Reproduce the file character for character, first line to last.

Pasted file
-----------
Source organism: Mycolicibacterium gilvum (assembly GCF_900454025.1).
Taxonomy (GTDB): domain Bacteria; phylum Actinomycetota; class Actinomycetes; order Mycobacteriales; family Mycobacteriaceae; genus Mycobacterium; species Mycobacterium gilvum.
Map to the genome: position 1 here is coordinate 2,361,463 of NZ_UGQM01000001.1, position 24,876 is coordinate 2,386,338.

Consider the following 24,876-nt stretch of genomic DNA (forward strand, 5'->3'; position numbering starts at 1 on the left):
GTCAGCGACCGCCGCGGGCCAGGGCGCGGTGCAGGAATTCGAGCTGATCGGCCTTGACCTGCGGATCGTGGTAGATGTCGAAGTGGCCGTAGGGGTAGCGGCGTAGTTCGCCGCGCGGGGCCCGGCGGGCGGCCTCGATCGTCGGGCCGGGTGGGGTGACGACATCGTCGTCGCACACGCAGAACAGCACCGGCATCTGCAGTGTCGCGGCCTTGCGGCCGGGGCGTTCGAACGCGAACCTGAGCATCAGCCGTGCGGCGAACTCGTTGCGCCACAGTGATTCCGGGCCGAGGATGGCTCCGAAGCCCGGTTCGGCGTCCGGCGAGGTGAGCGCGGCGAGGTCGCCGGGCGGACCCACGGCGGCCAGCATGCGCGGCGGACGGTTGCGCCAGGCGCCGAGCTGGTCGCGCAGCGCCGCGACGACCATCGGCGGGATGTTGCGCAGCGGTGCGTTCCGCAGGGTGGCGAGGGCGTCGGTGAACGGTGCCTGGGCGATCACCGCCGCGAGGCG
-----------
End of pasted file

Source organism: Mycolicibacterium gilvum (assembly GCF_900454025.1).
Taxonomy (GTDB): domain Bacteria; phylum Actinomycetota; class Actinomycetes; order Mycobacteriales; family Mycobacteriaceae; genus Mycobacterium; species Mycobacterium gilvum.
Map to the genome: position 1 here is coordinate 2,361,463 of NZ_UGQM01000001.1, position 24,876 is coordinate 2,386,338.

Consider the following 24,876-nt stretch of genomic DNA (forward strand, 5'->3'; position numbering starts at 1 on the left):
GTCAGCGACCGCCGCGGGCCAGGGCGCGGTGCAGGAATTCGAGCTGATCGGCCTTGACCTGCGGATCGTGGTAGATGTCGAAGTGGCCGTAGGGGTAGCGGCGTAGTTCGCCGCGCGGGGCCCGGCGGGCGGCCTCGATCGTCGGGCCGGGTGGGGTGACGACATCGTCGTCGCACACGCAGAACAGCACCGGCATCTGCAGTGTCGCGGCCTTGCGGCCGGGGCGTTCGAACGCGAACCTGAGCATCAGCCGTGCGGCGAACTCGTTGCGCCACAGTGATTCCGGGCCGAGGATGGCTCCGAAGCCCGGTTCGGCGTCCGGCGAGGTGAGCGCGGCGAGGTCGCCGGGCGGACCCACGGCGGCCAGCATGCGCGGCGGACGGTTGCGCCAGGCGCCGAGCTGGTCGCGCAGCGCCGCGACGACCATCGGCGGGATGTTGCGCAGCGGTGCGTTCCGCAGGGTGGCGAGGGCGTCGGTGAACGGTGCCTGGGCGATCACCGCCGCGAGGCG